• Health Care Reform

    Effectively managing the massive amounts of medical data generated within our health care system can literally mean the difference between life and death. It can also mean the difference between success and failure in stemming the rising costs of health care,  writes guest blogger Janet Marchibroda, IBM's Chief Healthcare Officer.

  • Phibro in Talks for 'Quiet Divorce' with Citigroup Sunday, 2 Aug 2009 | 8:12 PM ET

    Andrew Hall, the trader behind Phibro, the energy trading arm of Citigroup, is quietly pushing for a "quiet divorce" from his parent company and has had preliminary talks with one possible suitor, The New York Times reports.

  • Stanford Lawyer Quits over Cash Saturday, 1 Aug 2009 | 5:59 PM ET

    Accused fraudster Allen Stanford once claimed a net worth of more than $2 billion. But with all of his assets frozen by a federal judge, he has no funds to pay his high-powered criminal defense lawyer, Dick DeGuerin of Houston.

  • Barney Frank

    There is a lot about Wall Street pay to make the rest of us livid, or at least jealous. And now Congress seems poised to act on it. It might not hurt much, but neither will it do much good, says the NYT.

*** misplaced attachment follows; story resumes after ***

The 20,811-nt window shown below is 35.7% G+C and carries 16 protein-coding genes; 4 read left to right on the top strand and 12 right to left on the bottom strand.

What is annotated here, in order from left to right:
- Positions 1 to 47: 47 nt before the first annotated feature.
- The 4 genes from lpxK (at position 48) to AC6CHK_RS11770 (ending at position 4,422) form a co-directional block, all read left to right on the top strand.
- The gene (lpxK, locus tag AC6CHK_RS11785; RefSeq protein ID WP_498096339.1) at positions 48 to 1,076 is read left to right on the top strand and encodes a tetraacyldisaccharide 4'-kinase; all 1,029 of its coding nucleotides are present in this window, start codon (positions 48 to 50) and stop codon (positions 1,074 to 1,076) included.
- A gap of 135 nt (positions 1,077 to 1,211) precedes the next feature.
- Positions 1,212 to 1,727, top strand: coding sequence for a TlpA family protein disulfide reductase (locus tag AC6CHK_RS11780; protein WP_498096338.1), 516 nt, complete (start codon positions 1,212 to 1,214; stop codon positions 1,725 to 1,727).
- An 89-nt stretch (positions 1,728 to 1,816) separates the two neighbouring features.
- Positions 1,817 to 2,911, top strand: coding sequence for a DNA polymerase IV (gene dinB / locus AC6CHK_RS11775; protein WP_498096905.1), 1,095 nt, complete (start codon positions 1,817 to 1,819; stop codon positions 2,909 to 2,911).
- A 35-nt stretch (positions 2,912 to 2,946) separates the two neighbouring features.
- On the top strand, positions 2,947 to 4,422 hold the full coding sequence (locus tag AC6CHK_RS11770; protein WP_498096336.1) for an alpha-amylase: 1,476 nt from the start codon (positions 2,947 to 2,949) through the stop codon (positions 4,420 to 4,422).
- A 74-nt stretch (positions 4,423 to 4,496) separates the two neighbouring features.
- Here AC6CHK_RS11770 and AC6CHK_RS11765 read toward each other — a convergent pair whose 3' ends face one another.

• Allen Stanford 'Clawback' Suit Gets Hearing Date Wednesday, 29 Jul 2009 | 6:37 PM ET

    The court-appointed receiver in the Stanford Financial case—whose job is to locate funds to return to investors—is suing some 400 of them in a controversial "clawback" case.

  • Stanford Receiver Sues 400 Investors to Recover Funds Tuesday, 28 Jul 2009 | 7:41 PM ET

    The court-appointed receiver in the Stanford Financial case—whose job is to locate funds to return to investors—is suing some 400 of them in a controversial "clawback" case.

  • Frank: SEC Pay Oversight Would Limit 'Excessive Risk' Tuesday, 28 Jul 2009 | 5:14 PM ET

    The bill was was approved Tuesday by the House Financial Services Committee, which Frank chairs. The measure was approved in a 40-28 party-line vote.

  • SEC Says It Acted Properly in Stanford Probe Tuesday, 28 Jul 2009 | 12:53 PM ET

    The Securities and Exchange Commission and the Justice Department are defending their investigations of the alleged $8 billion Stanford Financial fraud. This, following an investigation by the SEC's Inspector General — first reported by CNBC — that concluded the SEC "effectively halted" its investigation last year at the Justice Department's request.

  • Stanford Calls Texas Jail 'Oppressive,' Asks to Move Monday, 27 Jul 2009 | 12:15 PM ET
    Allen Stanford

    Accused fraudster Allen Stanford can't stand the heat, and he wants out of the Texas jail where he is being held.

  • Mayors, Rabbis Arrested in Corruption Sting Thursday, 23 Jul 2009 | 5:27 PM ET

    The mayors of two New Jersey cities, a current and former state legislator and five rabbis were among more than three dozen people arrested Thursday in a sweeping corruption investigation.